How much consideration did Presidential Secretariat head Anatoliy Matviyenko put into his statement in early December about raising the rent on Russia’s Black Sea Fleet to world standards? Russia’s response made it clear that his words were inappropriate. The Foreign Ministry of Ukraine made it clear that Matviyenko’s statement was only a manifestation of an uncoordinated position in the foreign policy arena.

“It was a viewpoint, nothing more. Under the presidential order, only three individuals are in a position to express the country’s official position: the president, prime minister, and foreign minister. For other officials to be able to announce their position, they must coordinate it first,” Tarasiuk noted. Why haven’t Ukrainian politicians still learned this golden rule? “I think everything takes time,” he said.

Ukraine’s ambassador to Russia was dismissed during the current period of exacerbated relations. Why has this complex direction in the foreign policy arena been left without an ambassador? Indeed, Mykola Biloblotsky, who has occupied this post since 1999, long ago exceeded all permissible limits of diplomatic practice. His dismissal was discussed immediately after the Orange Revolution. Why didn’t it happen then? And why hasn’t the process of appointing a new ambassador moved beyond the stage of searching for an appropriate candidate? This is directly related to Minister Tarasiuk’s answer. Did they only find out last week that Biloblotsky was about to end his diplomatic career?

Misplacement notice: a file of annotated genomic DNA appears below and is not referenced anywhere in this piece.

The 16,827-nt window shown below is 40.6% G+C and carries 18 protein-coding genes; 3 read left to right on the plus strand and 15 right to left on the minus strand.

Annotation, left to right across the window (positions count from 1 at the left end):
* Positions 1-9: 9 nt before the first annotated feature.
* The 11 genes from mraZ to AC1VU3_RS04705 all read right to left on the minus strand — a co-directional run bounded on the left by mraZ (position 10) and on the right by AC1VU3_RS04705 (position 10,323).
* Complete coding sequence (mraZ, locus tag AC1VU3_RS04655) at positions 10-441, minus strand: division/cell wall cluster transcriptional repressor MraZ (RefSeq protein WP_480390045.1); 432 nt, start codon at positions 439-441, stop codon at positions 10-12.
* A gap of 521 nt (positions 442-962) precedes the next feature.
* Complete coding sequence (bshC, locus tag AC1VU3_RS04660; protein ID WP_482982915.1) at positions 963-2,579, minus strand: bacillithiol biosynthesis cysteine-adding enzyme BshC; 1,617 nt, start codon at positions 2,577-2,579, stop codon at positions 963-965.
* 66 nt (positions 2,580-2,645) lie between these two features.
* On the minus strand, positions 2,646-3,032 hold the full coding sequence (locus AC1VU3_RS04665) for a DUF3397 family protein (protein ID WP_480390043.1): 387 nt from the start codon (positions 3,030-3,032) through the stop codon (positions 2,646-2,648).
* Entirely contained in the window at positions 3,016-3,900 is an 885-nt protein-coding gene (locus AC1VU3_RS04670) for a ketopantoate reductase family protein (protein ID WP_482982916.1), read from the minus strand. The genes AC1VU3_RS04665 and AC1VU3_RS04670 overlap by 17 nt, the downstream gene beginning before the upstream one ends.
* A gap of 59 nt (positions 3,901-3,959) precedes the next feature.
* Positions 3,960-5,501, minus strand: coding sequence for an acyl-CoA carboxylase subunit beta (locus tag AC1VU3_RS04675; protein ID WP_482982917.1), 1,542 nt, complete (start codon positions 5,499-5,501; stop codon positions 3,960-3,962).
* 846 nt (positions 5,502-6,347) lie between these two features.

“There is no ambassador. How long has there been no ambassador?” Tarasiuk tried to play down the gravity of the problem in his response to our question. “The issue of Biloblotsky’s dismissal has been resolved, based on his notice of resignation and in view of the expired term during which he could occupy the ambassador’s post. There is nothing strange about this,” Tarasiuk said. “In all countries ambassadors serve for a certain period: three or four years. For us this period is four years. It can be extended or reduced if the president so wishes. After all, the president appoints and recalls ambassadors,” he said. When will we learn the name of the new ambassador to Russia? “As soon the approval procedure is completed, and it is quite a lengthy one: selecting a candidate, applying for an agrement, obtaining this agrement, and then issuing an order,” Tarasiuk replied. The Day asked him about the current stage of the process to appoint ambassadors to the US and Russia. “The candidature of the ambassador to the US has been approved completely, and an order will be issued shortly.” What about Russia? “The ambassador has just been dismissed. Now the process is at the stage of considering proposed candidates,” said Ukraine’s foreign minister.